SOLD OUT. A few copies might be left at Cambridge Univ Press Bookshop or at the Fitzwilliam Museum shop Curating Cambridge. Join the mailing list to hear news of Volume 2.
Winner in Cultural Interior for Architecture Photography Awards (2022). Shortlisted for International Photo Awards 2020: Self-Published Books. Several images from the series were also shortlisted for International Photo Awards 2020: Historic Architecture and Historic Photographer of the Year in 2018 and 2019.
Honouring the dissemination and preservation of knowledge, this fine art monograph Illuminating Cambridge Libraries is a contemplation of my three year experience photographing one library from each of the 31 colleges of the University of Cambridge.
Overall, these 490 photos tell the story of visiting a library, and so the chapters are organised by the elemental order in which they might be experienced – Stairs, Books, Textures, Spaces, Details, Spines, Ceilings, Windows. Each chapter starts with a brief artist’s motivation, followed by the images sorted into mosaics of shape, colour, or lightness – a formalist approach to evoke aesthetic emotion. The introduction by renowned Cambridge-based poet Michael Brown adds context and a lyrical sense of space to the fine art monograph. The artist likes to think of this as her “library book”.
“And so I spent some time pondering the idea that the nucleus of a university resides in its knowledge contained, preserved, and disseminated: without a library, there is no university.”
Dispatch & Shipping
In stock books usually ship next business day.
Shipping is flat £3.5 to UK. Shipping to most parts of the EU is £15. Shipping to the rest of the world is £21 (sorry… it’s an oversized and heavy book).
Returns & Exchanges
If you’re unhappy for whatever reason, simply email within 3 days of receipt and we’ll work out an amicable solution for a refund or exchange. I want you to be happy! NOTE: For a refund or exchange, customer is responsible for returning the item in an undamaged state.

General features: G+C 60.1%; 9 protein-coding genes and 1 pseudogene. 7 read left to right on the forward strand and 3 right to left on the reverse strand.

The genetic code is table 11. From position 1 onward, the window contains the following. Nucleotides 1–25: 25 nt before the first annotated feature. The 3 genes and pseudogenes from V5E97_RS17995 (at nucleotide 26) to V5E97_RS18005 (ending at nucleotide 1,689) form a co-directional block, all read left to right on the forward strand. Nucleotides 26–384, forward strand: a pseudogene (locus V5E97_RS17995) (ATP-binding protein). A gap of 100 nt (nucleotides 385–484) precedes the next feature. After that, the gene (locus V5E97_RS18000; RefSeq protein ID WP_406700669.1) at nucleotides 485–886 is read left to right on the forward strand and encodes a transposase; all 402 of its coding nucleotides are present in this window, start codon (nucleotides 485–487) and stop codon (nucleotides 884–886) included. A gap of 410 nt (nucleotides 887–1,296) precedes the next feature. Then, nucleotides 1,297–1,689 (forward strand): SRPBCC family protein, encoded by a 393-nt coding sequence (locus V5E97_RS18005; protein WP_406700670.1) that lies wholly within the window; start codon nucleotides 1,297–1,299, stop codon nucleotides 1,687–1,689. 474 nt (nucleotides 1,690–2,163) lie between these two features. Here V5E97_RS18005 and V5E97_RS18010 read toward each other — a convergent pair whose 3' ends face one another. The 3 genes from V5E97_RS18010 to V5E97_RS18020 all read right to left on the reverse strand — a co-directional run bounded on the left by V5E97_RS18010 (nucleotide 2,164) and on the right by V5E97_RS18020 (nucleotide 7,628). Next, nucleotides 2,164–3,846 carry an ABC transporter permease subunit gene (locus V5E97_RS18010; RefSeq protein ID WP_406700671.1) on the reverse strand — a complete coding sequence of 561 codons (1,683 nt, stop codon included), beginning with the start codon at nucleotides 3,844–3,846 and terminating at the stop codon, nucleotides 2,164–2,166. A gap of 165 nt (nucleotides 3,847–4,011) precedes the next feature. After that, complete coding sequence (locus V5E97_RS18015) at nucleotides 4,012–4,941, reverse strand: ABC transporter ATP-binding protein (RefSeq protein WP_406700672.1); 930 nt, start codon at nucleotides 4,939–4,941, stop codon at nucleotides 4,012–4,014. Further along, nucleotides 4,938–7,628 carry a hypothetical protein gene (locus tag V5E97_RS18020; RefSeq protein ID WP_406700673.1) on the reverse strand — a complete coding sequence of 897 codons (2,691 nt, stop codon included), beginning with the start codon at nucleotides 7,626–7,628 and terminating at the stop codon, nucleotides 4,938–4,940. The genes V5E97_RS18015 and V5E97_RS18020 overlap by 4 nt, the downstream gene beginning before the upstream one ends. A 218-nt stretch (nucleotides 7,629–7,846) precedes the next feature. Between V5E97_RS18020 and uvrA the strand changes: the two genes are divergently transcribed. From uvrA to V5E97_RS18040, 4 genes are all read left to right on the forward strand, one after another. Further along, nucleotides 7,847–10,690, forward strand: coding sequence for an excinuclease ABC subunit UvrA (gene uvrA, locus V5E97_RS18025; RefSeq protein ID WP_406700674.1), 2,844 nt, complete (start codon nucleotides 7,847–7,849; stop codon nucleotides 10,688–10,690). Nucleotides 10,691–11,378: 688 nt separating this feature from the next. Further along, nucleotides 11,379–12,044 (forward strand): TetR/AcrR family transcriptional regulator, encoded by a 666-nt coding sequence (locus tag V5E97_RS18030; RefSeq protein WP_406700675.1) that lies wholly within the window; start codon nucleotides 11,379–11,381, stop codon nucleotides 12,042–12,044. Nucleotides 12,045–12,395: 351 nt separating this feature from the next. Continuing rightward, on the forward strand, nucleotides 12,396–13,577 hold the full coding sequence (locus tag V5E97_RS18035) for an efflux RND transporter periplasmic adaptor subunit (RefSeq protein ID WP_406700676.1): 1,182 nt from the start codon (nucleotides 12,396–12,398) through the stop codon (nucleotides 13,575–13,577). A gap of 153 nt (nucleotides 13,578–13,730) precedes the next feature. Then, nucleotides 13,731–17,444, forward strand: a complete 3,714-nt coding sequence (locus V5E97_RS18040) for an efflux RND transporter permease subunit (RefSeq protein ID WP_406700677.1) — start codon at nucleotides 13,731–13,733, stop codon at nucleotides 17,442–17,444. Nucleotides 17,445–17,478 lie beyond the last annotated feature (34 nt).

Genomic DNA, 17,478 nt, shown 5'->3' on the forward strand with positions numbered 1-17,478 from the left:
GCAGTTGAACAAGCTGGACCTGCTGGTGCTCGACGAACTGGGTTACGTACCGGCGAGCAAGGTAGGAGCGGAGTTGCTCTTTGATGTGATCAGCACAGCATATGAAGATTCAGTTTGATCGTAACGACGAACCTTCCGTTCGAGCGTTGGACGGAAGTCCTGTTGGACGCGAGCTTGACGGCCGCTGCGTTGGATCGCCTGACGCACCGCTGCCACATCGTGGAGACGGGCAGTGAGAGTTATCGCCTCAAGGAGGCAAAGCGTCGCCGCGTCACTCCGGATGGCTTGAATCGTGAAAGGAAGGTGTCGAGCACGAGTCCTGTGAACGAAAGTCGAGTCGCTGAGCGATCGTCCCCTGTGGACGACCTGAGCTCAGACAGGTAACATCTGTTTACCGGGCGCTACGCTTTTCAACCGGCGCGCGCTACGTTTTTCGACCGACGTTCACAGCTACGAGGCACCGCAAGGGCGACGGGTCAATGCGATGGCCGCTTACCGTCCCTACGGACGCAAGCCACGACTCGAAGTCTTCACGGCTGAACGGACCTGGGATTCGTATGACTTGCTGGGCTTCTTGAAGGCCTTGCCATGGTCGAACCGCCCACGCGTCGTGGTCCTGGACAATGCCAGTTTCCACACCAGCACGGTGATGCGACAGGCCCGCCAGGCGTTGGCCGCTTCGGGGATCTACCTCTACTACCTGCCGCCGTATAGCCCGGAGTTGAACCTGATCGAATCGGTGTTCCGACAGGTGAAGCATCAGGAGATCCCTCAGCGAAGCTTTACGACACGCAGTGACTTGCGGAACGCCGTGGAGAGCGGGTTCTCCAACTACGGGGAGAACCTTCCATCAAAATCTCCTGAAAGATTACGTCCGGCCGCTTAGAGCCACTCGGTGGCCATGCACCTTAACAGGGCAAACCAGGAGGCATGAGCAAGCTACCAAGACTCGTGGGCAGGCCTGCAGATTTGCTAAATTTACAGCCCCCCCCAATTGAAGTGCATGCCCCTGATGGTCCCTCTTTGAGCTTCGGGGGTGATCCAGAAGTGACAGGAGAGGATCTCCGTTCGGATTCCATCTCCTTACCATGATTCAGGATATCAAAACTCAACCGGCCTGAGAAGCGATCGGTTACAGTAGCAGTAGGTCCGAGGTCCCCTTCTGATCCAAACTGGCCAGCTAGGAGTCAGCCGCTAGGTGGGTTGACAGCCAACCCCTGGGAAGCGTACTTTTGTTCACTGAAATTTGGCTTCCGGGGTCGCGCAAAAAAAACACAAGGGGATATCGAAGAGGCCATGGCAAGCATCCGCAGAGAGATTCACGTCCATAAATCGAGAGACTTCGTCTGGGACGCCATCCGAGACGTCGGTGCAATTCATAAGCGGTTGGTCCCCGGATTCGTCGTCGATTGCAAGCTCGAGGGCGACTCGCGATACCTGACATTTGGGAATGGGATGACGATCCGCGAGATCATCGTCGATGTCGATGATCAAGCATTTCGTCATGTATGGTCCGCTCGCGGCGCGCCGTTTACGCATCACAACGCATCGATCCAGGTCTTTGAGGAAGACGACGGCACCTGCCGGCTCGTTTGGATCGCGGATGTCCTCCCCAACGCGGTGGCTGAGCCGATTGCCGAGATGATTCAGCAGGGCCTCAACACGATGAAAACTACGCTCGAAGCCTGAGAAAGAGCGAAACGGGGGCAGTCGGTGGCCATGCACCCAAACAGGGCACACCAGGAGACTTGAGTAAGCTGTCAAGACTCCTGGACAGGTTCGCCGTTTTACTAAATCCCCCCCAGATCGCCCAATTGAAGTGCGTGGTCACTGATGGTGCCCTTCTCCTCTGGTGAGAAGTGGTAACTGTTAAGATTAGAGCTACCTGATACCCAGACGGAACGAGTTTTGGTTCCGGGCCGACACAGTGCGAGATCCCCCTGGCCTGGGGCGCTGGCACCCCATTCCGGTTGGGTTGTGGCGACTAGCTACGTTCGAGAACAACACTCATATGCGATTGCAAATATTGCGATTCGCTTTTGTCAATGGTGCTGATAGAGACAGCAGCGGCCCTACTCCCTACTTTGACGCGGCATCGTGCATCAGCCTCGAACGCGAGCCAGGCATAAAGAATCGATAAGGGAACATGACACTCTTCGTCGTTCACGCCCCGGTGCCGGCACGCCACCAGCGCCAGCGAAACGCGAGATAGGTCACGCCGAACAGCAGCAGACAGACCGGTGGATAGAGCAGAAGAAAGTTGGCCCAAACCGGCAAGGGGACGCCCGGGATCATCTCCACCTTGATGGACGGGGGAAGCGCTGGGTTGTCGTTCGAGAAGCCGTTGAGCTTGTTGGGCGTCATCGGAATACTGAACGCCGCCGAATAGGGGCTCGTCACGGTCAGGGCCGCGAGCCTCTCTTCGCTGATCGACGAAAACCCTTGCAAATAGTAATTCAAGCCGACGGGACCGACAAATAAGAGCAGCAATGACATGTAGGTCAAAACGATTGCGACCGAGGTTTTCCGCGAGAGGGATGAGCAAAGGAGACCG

The Perne Library, Peterhouse was built in the 1590s, not 1690 as incorrectly stated on p6 of the monograph. A bookmark will accompany each book with this information, plus the following:
Despite my attempt at perfection
I have discovered through keen detection
That I must make a correction.
Of course it was ridiculous to have penned
That the Perne was built at the same time as the Wren
And so with this verse I hope to amend.
But my error is simple, it’s no cause for tears
Why – merely – subtract one hundred years!
490 full colour images, 160 pages, hardcover with gold foil, portrait orientation, luscious oversized 29 x 32 cm, 1.8kg, printed in the EU with low-energy and solvent-free H-UV technology on FSC certified paper. ISBN 978-1-9161697-2-2. Published by Sara Rawlinson Photographic Publishing, 2020.
“Sara’s book is feast for the eye and imagination. No detail escapes the artist’s lens. The idea of the library is deconstructed into unfamiliar shapes and angles, a shaft of light in a stair well, a solitary chair tucked by a bookcase, a long view up to a decorative ceiling. And yet the whole is put back to together, more than its parts, as we gaze at the photographs and fill the spaces with memory and reverence, for what Sara calls her ‘houses of the holy’.”
– Dr Jessica Gardner, The University Librarian, Cambridge
“Here, indeed, is beauty. Sara has the rare skill of drawing out the intimate, the special, the unique spirit of each place. And even if you know these libraries well, these pictures will give you fresh eyes, an enlivened spirit and a gladdened heart.”
-Dame Fiona Reynolds, Master, Emmanuel College, Cambridge
“Cambridge is a city with possibly the highest density of libraries in the world. In this visual encomium Sara restricts herself to surveying the libraries of the 31 Colleges of the University, and finds remarkable continuities amid the diversity of buildings spanning more than 500 years. She has an outstanding eye for the quirky detail, the unusual juxtaposition, the wear-and-tear which can upset a perfect symmetry. This book reminds us that these buildings are no mere architectural showpieces, but places of continual use by generations of scholars, the repositories of inherited knowledge which underpin the research and teaching of today.”
– Dr Nicolas Bell, Librarian, Trinity College, Cambridge